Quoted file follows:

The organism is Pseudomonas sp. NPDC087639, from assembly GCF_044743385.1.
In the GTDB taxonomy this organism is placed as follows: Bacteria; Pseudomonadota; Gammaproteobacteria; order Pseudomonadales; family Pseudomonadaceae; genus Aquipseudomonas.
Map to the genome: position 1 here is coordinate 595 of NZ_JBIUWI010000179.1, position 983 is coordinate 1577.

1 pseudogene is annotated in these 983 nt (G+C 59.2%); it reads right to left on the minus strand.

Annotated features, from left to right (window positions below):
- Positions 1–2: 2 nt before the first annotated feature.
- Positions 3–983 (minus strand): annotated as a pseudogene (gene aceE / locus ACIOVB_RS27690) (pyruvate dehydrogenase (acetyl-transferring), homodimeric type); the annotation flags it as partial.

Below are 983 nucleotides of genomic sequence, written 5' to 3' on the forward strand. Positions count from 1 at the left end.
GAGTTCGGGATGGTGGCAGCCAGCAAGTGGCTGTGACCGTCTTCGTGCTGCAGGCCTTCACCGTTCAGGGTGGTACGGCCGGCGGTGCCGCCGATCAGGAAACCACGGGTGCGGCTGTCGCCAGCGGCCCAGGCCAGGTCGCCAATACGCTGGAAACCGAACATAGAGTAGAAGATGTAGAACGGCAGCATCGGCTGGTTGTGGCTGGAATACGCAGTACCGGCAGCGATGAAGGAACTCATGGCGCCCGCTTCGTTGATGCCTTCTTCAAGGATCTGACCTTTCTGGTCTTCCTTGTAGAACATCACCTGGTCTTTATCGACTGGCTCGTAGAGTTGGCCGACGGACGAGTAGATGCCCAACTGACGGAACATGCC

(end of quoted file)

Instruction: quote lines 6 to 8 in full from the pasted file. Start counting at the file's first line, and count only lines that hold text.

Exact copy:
- Positions 1–2: 2 nt before the first annotated feature.
- Positions 3–983 (minus strand): annotated as a pseudogene (gene aceE / locus ACIOVB_RS27690) (pyruvate dehydrogenase (acetyl-transferring), homodimeric type); the annotation flags it as partial.

Below are 983 nucleotides of genomic sequence, written 5' to 3' on the forward strand. Positions count from 1 at the left end.